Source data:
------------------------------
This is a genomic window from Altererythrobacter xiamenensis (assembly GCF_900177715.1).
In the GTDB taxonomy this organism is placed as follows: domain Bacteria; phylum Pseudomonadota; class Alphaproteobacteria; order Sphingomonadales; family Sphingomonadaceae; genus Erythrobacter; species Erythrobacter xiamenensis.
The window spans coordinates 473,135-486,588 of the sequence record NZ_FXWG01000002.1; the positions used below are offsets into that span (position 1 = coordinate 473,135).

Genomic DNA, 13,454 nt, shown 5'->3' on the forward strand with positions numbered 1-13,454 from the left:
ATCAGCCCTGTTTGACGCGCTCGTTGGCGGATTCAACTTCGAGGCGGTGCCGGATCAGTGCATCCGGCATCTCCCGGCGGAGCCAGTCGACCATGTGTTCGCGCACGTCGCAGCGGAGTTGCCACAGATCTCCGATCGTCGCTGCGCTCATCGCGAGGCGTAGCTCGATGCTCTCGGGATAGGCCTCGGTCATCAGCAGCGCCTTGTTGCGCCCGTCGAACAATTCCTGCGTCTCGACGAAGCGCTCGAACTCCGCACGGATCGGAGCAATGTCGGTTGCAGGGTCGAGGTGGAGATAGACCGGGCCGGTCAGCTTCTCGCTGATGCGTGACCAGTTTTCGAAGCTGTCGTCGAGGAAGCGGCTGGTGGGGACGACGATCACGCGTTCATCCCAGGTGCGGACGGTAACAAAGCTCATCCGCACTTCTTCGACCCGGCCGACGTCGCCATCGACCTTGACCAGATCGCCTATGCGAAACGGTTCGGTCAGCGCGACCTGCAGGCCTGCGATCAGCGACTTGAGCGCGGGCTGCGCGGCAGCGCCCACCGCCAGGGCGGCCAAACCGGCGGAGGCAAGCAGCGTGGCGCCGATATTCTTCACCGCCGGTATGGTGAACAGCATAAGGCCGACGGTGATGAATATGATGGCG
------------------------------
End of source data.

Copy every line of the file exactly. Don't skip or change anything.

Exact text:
This is a genomic window from Altererythrobacter xiamenensis (assembly GCF_900177715.1).
In the GTDB taxonomy this organism is placed as follows: domain Bacteria; phylum Pseudomonadota; class Alphaproteobacteria; order Sphingomonadales; family Sphingomonadaceae; genus Erythrobacter; species Erythrobacter xiamenensis.
The window spans coordinates 473,135-486,588 of the sequence record NZ_FXWG01000002.1; the positions used below are offsets into that span (position 1 = coordinate 473,135).

Genomic DNA, 13,454 nt, shown 5'->3' on the forward strand with positions numbered 1-13,454 from the left:
ATCAGCCCTGTTTGACGCGCTCGTTGGCGGATTCAACTTCGAGGCGGTGCCGGATCAGTGCATCCGGCATCTCCCGGCGGAGCCAGTCGACCATGTGTTCGCGCACGTCGCAGCGGAGTTGCCACAGATCTCCGATCGTCGCTGCGCTCATCGCGAGGCGTAGCTCGATGCTCTCGGGATAGGCCTCGGTCATCAGCAGCGCCTTGTTGCGCCCGTCGAACAATTCCTGCGTCTCGACGAAGCGCTCGAACTCCGCACGGATCGGAGCAATGTCGGTTGCAGGGTCGAGGTGGAGATAGACCGGGCCGGTCAGCTTCTCGCTGATGCGTGACCAGTTTTCGAAGCTGTCGTCGAGGAAGCGGCTGGTGGGGACGACGATCACGCGTTCATCCCAGGTGCGGACGGTAACAAAGCTCATCCGCACTTCTTCGACCCGGCCGACGTCGCCATCGACCTTGACCAGATCGCCTATGCGAAACGGTTCGGTCAGCGCGACCTGCAGGCCTGCGATCAGCGACTTGAGCGCGGGCTGCGCGGCAGCGCCCACCGCCAGGGCGGCCAAACCGGCGGAGGCAAGCAGCGTGGCGCCGATATTCTTCACCGCCGGTATGGTGAACAGCATAAGGCCGACGGTGATGAATATGATGGCG